3. Caching Rules

Find ways to cache content so that your server is spending as little time as possible generating dynamic pages or reading data off disk. Using Memcached or other caching technologies ensure that the site can serve data as quickly as possible.

This goes back to using tried and true frameworks as much as possible. Most CMS platforms and development frameworks already have caching technologies that work well with them. No need to reinvent the wheel, just find the right plug-in or caching technology that suits your framework/CMS. Spend as little development time as possible reimplementing features that can be found elsewhere.

4. Good Database Design

If your site depends heavily on a database back-end, it’s crucial that the database design be as efficient as possible. With an off-the-shelf CMS, this usually is not a problem. However, in-house applications need to be optimized to hit the database as little as possible (see point 3).

Developers need to do extensive testing before deployment and ensure that they’re not making unnecessary (and resource-intensive) database queries. Remember the rule about optimization. In the adult entertainment world, nobody likes things premature, and in the development world, premature optimization is to be avoided. Only spend time optimizing code if it’s likely to have a real-world impact.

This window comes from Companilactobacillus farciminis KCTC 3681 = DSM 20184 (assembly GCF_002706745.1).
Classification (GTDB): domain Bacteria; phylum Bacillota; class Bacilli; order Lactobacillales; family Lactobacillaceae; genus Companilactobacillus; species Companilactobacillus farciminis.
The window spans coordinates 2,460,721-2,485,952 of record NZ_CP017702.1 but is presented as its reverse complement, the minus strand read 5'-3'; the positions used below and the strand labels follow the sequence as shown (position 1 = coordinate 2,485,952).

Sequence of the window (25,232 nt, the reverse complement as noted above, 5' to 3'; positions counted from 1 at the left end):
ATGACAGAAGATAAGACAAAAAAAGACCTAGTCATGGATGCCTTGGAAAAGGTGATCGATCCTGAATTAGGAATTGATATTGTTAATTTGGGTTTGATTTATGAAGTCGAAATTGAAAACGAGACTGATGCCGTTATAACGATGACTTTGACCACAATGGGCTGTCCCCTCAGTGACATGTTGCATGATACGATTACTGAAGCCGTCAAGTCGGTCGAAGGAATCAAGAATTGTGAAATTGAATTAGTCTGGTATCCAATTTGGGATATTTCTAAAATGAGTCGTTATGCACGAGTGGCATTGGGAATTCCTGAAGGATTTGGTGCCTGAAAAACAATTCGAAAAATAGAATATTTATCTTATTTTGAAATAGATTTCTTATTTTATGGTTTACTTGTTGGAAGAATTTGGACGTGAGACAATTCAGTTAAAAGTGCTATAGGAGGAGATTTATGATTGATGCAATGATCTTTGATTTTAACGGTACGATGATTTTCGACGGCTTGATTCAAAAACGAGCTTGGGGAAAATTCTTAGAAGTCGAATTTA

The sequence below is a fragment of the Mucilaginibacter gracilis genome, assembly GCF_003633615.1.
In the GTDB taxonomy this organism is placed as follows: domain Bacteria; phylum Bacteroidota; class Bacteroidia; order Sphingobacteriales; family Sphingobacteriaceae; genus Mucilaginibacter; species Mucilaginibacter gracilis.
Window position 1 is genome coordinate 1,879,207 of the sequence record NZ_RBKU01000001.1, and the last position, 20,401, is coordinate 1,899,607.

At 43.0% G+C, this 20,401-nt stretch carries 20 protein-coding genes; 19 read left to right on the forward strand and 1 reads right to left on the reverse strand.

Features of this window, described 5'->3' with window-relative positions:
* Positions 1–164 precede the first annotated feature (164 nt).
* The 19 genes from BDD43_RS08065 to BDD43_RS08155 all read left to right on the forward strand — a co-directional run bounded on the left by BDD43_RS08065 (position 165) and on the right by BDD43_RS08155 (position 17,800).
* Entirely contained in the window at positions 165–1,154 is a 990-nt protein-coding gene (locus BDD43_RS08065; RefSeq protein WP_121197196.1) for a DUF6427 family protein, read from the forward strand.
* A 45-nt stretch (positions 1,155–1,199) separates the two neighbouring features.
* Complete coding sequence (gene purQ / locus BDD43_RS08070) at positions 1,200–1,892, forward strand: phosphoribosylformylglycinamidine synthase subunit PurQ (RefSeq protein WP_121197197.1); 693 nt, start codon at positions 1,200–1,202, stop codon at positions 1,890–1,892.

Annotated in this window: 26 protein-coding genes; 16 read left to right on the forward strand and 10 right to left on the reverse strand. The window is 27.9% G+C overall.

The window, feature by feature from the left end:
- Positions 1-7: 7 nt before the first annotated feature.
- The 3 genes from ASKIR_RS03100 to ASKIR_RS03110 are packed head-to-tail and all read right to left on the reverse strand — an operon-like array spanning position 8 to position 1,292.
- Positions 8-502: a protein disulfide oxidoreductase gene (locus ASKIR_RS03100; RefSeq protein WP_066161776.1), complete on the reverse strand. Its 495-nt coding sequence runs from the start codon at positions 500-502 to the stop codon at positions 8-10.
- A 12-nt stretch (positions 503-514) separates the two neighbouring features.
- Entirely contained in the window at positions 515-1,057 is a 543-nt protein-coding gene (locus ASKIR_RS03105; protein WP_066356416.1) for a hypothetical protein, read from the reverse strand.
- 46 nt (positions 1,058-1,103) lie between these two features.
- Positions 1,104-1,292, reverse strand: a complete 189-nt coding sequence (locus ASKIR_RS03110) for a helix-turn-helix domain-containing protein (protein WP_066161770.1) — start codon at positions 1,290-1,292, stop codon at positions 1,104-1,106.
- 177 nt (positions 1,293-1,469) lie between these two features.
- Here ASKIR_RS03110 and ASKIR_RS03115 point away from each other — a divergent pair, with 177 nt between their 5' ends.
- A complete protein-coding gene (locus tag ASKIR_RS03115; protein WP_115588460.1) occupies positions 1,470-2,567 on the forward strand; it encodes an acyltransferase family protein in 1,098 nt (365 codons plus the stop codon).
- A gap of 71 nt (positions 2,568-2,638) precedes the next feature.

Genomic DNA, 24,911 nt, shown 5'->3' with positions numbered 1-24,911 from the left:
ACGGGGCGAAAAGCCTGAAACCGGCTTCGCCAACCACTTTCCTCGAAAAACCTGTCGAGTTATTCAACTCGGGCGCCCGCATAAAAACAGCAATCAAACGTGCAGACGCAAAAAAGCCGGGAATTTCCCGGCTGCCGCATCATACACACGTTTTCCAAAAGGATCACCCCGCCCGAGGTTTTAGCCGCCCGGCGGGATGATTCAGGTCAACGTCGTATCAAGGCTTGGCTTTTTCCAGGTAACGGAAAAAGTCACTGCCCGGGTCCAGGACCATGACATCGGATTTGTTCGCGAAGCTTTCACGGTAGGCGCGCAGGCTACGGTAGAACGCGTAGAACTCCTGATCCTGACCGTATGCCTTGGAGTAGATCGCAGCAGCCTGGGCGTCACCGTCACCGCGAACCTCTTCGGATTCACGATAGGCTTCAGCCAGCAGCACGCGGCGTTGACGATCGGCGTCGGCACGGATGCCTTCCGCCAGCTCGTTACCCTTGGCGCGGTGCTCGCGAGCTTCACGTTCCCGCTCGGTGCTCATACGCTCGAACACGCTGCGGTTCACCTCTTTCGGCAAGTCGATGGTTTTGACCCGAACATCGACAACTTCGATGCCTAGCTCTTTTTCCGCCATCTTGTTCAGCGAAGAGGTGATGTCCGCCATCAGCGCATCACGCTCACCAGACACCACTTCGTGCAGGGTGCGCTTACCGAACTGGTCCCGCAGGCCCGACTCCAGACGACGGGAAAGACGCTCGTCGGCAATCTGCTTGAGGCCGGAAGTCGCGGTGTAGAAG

Otherwise, spend your time elsewhere. Guess what? Optimizing your database design is one of the areas where it will pay off, guaranteed. Leading up to the last tip, be sure that you’re protected against SQL injection attacks. Check all user input for problems to avoid SQL injection attacks. Also, use best practices to ensure that even if an attacker manages to insert a malicious SQL statement, the changes are undone when the transaction is finished.

5. Security First

Be sure to keep security in mind above all else. This is particularly true for adult sites, which are attractive targets for attackers. But just because your organization’s Web presence may be less prone to attack doesn’t mean it’s safe.

Treat your site like you’re always under attack and storing thousands of credit card numbers — which may well be true. Perform security audits on a regular basis. Make sure you have intrusion detection and monitoring set up. It should go without saying that you should be tracking security advisories and updating your systems accordingly. Any pages or parts of your site that require authentication should be accessed over secure connections. OpenSSL doesn’t cost extra, and the dynamic languages all have mature bindings that leverage it.

A security breach is not just a cost in terms of the money and time lost in recovering from the attack. It also could cost your business your customers’ trust. That’s deadly no matter what line of business you’re in. It’s easy to feel complacent if you haven’t experienced a successful attack, but the first one is always around the corner.

Really, all of these tips apply to any site. It’s not just the adult industry that has the lock on good, scalable designs. We’ve kept this list family-friendly — but it made you want to look, didn’t it?

Jeff Hobbs is director of engineering at ActiveState, overseeing development of all ActiveState products from language distributions to development tools and Web-based solutions.